10. I guess if you have opted out of receiving e-mails from the Caravan Club in the past you will not have received an e-mail this time.
  11. In reply to Simple Life I would make the following comments: -Read p62 of the February CC magazine for the Club's reply to a booking query. i can 't see any reference to "cancellations do not not cause us any problems". I, like many others, am pleased that the Club offers flexibility should I need it. People complain that the CC is a "commercial organization" but when it acts like a club some members complain. - As the Club has said many times before when it took deposits people still didn't show up but, because they had already made part payment, didn't bother to let the Club know which meant there were more unsold pitches. - The club has some very popular sites but changing the booking system won't increase the size of a site. There will always be members who won't get on a popular site at a Bank Holiday weekend regardless of booking system. - I continue to be amused that the stories about "block bookers" are still circulating. People claim to have heard about people who do it, but don't seem to know anybody who does. After the December booking day, figures have been produced in the magazine showing that this is a myth but it won't go away. There are people who make multiple bookings but usually because they are on a tour or are just keen caravanners. The idea that somebody books the same site for 20 weekends is I believe "cobblers" So,for me, the Club has its faults but members can attend Question Times, the AGM, Regional Meetings, read the magazine and talk to Club staff at Shows if they have a problem but they don't. ...
  12. The profits of commercial sites are distributed to the owners directly by way of personal income or dividends to shareholders Durbanite does not seem to understand that the Caravan Club is different as it is an organization owned by its members. As such any surplus (ie profit) is reinvested in its sites for the benefit of those members.
  13. A couple of things strike me with this idea: - If you wanted to straddle a couple of months for a fortnight's holiday which is likely if you have children at school and, say, want a week at the end of July and a week at the beginning of August - would you book the first week when it became available and then wait a month hoping to get the second week? Doesn't sound sensible to me. Similar problems would apply to those who do 4-6 week tours. - You have a booking panic every month. At the end of the day no one system suits everybody and, whatever you do, not everybody will be able to get on the popular sites. 350,000 members of the CC and 102 pitches at Rowntree Park - do the maths!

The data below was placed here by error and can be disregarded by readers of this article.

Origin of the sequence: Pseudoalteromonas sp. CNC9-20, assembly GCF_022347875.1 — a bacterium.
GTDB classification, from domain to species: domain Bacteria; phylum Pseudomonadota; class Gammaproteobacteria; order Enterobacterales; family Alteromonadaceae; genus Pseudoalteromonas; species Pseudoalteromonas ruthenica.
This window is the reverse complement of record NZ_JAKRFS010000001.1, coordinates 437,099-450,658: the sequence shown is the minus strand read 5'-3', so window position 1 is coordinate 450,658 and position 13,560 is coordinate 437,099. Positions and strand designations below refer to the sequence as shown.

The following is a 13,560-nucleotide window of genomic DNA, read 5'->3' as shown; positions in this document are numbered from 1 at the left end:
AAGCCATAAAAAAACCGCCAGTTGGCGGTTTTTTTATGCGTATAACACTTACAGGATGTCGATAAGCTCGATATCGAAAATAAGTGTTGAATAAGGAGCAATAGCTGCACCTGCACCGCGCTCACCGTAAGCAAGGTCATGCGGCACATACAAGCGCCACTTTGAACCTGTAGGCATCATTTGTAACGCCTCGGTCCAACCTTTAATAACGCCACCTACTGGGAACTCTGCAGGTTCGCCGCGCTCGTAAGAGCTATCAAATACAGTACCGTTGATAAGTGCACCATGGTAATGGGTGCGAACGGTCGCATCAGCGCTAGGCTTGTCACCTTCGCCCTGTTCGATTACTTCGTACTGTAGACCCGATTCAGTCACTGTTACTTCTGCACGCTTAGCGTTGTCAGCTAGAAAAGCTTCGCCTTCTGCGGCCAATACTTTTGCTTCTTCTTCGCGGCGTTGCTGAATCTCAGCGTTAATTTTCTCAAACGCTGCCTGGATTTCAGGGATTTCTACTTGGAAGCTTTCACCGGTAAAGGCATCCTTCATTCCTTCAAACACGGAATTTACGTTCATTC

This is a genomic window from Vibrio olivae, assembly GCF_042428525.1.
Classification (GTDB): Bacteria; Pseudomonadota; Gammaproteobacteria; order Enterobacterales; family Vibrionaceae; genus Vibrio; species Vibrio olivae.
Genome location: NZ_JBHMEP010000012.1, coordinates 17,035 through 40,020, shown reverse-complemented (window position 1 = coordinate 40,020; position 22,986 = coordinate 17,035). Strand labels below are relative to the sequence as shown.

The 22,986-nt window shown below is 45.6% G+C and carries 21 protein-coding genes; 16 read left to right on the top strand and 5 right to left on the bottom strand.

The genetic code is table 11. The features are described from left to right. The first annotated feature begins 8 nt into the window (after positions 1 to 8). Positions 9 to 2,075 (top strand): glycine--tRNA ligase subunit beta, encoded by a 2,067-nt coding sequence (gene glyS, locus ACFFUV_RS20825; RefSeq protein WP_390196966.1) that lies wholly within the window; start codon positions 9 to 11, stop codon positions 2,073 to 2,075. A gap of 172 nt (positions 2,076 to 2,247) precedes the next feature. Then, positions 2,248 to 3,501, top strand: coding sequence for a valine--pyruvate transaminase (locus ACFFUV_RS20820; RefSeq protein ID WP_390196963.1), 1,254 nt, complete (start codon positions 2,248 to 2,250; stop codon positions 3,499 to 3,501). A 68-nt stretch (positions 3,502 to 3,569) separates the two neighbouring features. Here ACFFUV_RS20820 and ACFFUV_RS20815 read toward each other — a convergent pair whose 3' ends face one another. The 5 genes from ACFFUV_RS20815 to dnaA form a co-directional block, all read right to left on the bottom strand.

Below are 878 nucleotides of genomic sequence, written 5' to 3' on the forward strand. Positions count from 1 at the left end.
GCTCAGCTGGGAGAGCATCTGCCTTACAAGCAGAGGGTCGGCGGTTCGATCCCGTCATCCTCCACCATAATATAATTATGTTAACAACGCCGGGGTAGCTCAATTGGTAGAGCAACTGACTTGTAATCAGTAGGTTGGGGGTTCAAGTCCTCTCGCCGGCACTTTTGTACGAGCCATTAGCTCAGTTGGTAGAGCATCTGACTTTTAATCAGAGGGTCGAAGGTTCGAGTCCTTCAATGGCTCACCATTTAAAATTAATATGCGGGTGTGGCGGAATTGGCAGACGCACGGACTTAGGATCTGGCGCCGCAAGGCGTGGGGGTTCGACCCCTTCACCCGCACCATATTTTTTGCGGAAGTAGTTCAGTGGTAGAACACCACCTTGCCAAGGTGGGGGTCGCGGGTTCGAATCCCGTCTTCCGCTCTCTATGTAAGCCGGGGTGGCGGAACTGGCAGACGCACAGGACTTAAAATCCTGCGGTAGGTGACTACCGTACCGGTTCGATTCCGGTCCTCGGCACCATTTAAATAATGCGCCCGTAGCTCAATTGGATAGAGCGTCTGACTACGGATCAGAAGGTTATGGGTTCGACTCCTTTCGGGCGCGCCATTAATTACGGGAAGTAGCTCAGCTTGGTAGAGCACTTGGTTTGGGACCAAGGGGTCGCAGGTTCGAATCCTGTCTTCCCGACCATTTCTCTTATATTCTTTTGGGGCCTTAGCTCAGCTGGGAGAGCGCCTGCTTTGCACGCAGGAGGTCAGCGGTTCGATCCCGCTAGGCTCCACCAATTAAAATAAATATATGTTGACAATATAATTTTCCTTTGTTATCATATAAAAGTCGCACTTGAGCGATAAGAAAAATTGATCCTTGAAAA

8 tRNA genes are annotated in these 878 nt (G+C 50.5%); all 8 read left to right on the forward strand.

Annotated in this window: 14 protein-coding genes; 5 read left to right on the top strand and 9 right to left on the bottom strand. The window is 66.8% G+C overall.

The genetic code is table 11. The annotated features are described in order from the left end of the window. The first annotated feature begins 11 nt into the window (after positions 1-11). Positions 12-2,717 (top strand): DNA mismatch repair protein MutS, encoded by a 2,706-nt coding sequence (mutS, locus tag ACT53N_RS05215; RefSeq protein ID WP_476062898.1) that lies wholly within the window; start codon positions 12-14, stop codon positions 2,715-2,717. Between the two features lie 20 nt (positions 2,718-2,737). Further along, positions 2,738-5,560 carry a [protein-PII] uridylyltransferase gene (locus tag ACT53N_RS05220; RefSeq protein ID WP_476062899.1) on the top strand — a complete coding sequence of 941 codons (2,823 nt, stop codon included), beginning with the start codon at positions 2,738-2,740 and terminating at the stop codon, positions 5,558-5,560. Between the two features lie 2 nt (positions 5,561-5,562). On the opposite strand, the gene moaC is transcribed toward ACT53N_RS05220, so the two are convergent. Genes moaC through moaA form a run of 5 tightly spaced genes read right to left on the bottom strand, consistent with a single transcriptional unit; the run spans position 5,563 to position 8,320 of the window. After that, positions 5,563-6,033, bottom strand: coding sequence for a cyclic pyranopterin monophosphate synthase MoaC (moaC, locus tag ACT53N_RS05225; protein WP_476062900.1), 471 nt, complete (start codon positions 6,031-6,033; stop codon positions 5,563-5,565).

14. Just booked three sites with no problems at all.
  15. The late 70's is around 40 years ago and times have changed. I have a background in the motor industry and the days of holding back product for testing is long gone and journalists are certainly demanding rather than deferential. A magazine journalist would now take great delight in publicising the fact that the manufacturer wouldn't lend them a car, Advertising agencies buy space in magazines they believe their prospective buyers would read with the objective of selling more cars - an odd poor road test wouldn't influence this decision. Additionally the advent of social media which has encouraged owners to report on their own experiences and JD Power, Which?, etc have also made it much more transparent if a car is a "dog" The UK caravan industry remains a "cottage industry" of pretty small companies. The layouts are all similar, they buy in components from the same companies - Dometic, Al-Ko, Truma Whale etc so I would argue that when a magazine tests a caravan there isn't that much to report which would differentiate one caravan from another. It just comes down to personal taste in respect of some equipment, styling, upholstery and wood work. It is only after a few years' use when the leaks appear or the floor delaminates that differences appear. No test of a new vehicle or caravan would be able to spot such future deterioration - clairvoyance isn't usually an attribute of a good journalist. I will now await the comments that I am an apologist for the CC/C and CC but I do think that there are rather a lot of conspiracy theorists on Caravan Talk - I don't think that they are right that the the Clubs withhold their views. After all, with their membership numbers and consequent circulation figures for their magazines, they are in a much stronger position than the paid for magazines whose circulations are minute in comparison, I certainly wouldn't want to read a magazine full of reports from members on faulty caravans - hardly an uplifting read and how would an editor decide which stories to publish. The initial results of the CC survey indicates that less than 5% of members rated their caravan or motorhome poor, very poor or extremely poor - I have great sympathy with these people and I still think that some owners have been let down by inadequate caravan company final inspections, dealer PDIs and parts supply but surely that's a job for a survey not a magazine test.